Save Money on Ground Beef
How Can I ⭐️ Save Money on Ground Beef?
Many home cooks use ground beef a few times per week in menu plans. The prices of ground beef can be pretty high with non-sale prices in some areas as high as $6.99 per pound. Good sales can be few and far between. However, if you are willing to put a little effort into saving on meat, you can shave some of the cost on ground beef. There are several ways to save money on ground beef.
1 Grind Your Own Ground Beef
Invest in a meat grinder. You can find a hand cranked meat grinder for about $40 retail or if you have a Kitchen-Aid stand mixer you can purchase a very nice meat grinding KitchenAid attachment for about the same price. Also check thrift stores, consignment shops and eBay for a deal on used meat grinders.
Then, watch for rock bottom prices on whole cuts of meat, and purchase in bulk as your budget allows. This week my local store had rump roasts for $1.99 a lb. (which was much cheaper than the $3.99 for pre-ground beef). With the low sale price, I went ahead and bought 3 large roasts at around 5 pounds each.
Grind your meat and package for freezing. First, cut your meat into chunks small enough to fit in the grinder and follow the manufacturer instructions to grind it up. The instructions for the Kitchen-Aid attachment says to grind the meat twice. Then, package your meat for future use. Use quality freezer bags, vacuum sealer bags, or freezer containers to freeze your raw hamburger meat. For easy meals, you may wish to brown some ground beef and freeze crumbled unseasoned or seasoned (think taco meat) for meals. Additionally you can pre-make meatballs and meatloaf too and freeze it for easy meal preparation.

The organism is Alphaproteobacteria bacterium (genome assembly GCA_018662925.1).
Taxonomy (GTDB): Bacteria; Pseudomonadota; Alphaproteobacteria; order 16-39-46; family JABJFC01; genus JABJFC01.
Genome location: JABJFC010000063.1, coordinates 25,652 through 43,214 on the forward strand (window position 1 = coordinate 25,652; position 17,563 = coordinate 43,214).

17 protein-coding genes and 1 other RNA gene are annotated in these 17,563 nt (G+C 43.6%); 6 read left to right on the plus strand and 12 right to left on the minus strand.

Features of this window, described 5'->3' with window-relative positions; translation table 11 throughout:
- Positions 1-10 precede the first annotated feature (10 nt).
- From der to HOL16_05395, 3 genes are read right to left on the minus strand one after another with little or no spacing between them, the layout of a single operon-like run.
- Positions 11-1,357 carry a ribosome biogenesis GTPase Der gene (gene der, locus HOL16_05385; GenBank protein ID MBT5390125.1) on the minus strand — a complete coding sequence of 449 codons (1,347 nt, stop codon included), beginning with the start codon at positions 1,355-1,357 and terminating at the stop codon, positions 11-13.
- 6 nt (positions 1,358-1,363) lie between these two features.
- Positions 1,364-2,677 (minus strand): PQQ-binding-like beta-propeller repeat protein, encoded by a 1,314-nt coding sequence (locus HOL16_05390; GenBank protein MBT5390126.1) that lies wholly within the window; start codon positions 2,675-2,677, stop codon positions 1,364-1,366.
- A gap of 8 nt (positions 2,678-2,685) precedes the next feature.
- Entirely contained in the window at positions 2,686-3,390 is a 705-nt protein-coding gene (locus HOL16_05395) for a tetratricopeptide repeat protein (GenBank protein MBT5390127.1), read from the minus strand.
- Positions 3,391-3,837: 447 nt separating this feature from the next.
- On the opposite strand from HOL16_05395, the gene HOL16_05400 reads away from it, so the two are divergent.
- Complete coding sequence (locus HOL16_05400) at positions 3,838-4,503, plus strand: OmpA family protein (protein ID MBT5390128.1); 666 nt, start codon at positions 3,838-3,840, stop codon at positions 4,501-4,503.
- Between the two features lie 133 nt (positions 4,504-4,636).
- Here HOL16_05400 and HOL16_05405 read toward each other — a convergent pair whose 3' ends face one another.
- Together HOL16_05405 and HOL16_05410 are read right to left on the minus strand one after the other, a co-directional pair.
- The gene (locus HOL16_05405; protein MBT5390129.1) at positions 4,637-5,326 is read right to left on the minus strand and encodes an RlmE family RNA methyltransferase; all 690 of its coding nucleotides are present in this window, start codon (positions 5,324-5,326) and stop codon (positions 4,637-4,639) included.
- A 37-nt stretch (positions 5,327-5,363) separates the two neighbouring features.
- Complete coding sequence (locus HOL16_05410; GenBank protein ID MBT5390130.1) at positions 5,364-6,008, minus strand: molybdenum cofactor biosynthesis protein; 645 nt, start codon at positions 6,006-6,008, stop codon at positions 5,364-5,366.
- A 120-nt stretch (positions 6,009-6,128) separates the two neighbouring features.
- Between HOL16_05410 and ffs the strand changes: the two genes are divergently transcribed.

In all grinding and packaging your own beef only takes 20-30 minutes, and the cost of the meat grinder can easily be recouped after just a few pounds of grind at home beef!
2 Free Meat Grinding at your Meat Counter
Next time you see roasts on sale, but you don’t have the money or space for your own meat grinder, simply ask if the butcher at your local store will grind it for you. Most do! (Thanks to reader Bali for mentioning this tip!)
You might have to wait a bit of time if the butcher is busy, but most stores have helpful meat departments that will be happy to grind it for you.
They will repackage the meat onto a new tray with the price tag from the original package – no extra fee for grinding!
3 Mix Ground Beef with Less Expensive Ground Meats
Check your store’s meat department for ground pork or ground turkey or even bulk sausage. Often, these are cheaper than ground beef. Mix either with ground beef to stretch the meat. Some recipes even call for a mixture of different ground meats (like Swedish meatballs or stuffed peppers).
You could even consider using beans or TVP to extend your ground beef (thanks to reader Phyllis for this tip!). Just keep the percentage of ground beef the highest if your family prefers the flavor of beef.
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